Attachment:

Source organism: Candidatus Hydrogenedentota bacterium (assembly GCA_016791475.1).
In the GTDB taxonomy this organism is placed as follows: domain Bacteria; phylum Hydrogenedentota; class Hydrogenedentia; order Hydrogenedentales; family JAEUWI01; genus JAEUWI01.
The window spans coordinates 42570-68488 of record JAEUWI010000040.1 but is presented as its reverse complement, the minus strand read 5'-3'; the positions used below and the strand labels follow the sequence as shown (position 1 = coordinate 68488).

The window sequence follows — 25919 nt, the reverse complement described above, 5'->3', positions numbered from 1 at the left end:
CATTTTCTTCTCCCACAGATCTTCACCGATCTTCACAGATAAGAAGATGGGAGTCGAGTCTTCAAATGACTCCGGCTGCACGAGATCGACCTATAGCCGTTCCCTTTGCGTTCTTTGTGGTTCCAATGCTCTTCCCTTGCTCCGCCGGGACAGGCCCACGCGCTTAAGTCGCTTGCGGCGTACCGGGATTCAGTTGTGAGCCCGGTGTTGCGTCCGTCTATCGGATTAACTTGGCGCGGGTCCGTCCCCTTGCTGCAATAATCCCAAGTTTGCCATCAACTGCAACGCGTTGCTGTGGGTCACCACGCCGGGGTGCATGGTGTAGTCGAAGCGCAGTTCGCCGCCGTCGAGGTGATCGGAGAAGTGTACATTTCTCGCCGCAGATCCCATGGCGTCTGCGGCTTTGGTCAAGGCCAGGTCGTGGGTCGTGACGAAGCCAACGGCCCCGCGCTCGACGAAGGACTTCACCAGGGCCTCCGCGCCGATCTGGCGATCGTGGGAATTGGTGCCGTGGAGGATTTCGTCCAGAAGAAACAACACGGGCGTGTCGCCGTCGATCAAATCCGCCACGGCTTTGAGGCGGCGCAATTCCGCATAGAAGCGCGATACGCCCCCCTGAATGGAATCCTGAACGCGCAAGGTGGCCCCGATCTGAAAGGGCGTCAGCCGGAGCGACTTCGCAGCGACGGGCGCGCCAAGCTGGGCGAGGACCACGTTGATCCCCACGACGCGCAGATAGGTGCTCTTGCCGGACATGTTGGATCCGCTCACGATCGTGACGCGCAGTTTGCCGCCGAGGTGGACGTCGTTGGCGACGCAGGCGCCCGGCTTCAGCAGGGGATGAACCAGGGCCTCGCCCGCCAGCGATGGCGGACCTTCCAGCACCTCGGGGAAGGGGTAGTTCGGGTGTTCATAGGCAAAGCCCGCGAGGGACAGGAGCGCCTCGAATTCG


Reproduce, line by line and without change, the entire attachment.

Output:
Source organism: Candidatus Hydrogenedentota bacterium (assembly GCA_016791475.1).
In the GTDB taxonomy this organism is placed as follows: domain Bacteria; phylum Hydrogenedentota; class Hydrogenedentia; order Hydrogenedentales; family JAEUWI01; genus JAEUWI01.
The window spans coordinates 42570-68488 of record JAEUWI010000040.1 but is presented as its reverse complement, the minus strand read 5'-3'; the positions used below and the strand labels follow the sequence as shown (position 1 = coordinate 68488).

The window sequence follows — 25919 nt, the reverse complement described above, 5'->3', positions numbered from 1 at the left end:
CATTTTCTTCTCCCACAGATCTTCACCGATCTTCACAGATAAGAAGATGGGAGTCGAGTCTTCAAATGACTCCGGCTGCACGAGATCGACCTATAGCCGTTCCCTTTGCGTTCTTTGTGGTTCCAATGCTCTTCCCTTGCTCCGCCGGGACAGGCCCACGCGCTTAAGTCGCTTGCGGCGTACCGGGATTCAGTTGTGAGCCCGGTGTTGCGTCCGTCTATCGGATTAACTTGGCGCGGGTCCGTCCCCTTGCTGCAATAATCCCAAGTTTGCCATCAACTGCAACGCGTTGCTGTGGGTCACCACGCCGGGGTGCATGGTGTAGTCGAAGCGCAGTTCGCCGCCGTCGAGGTGATCGGAGAAGTGTACATTTCTCGCCGCAGATCCCATGGCGTCTGCGGCTTTGGTCAAGGCCAGGTCGTGGGTCGTGACGAAGCCAACGGCCCCGCGCTCGACGAAGGACTTCACCAGGGCCTCCGCGCCGATCTGGCGATCGTGGGAATTGGTGCCGTGGAGGATTTCGTCCAGAAGAAACAACACGGGCGTGTCGCCGTCGATCAAATCCGCCACGGCTTTGAGGCGGCGCAATTCCGCATAGAAGCGCGATACGCCCCCCTGAATGGAATCCTGAACGCGCAAGGTGGCCCCGATCTGAAAGGGCGTCAGCCGGAGCGACTTCGCAGCGACGGGCGCGCCAAGCTGGGCGAGGACCACGTTGATCCCCACGACGCGCAGATAGGTGCTCTTGCCGGACATGTTGGATCCGCTCACGATCGTGACGCGCAGTTTGCCGCCGAGGTGGACGTCGTTGGCGACGCAGGCGCCCGGCTTCAGCAGGGGATGAACCAGGGCCTCGCCCGCCAGCGATGGCGGACCTTCCAGCACCTCGGGGAAGGGGTAGTTCGGGTGTTCATAGGCAAAGCCCGCGAGGGACAGGAGCGCCTCGAATTCG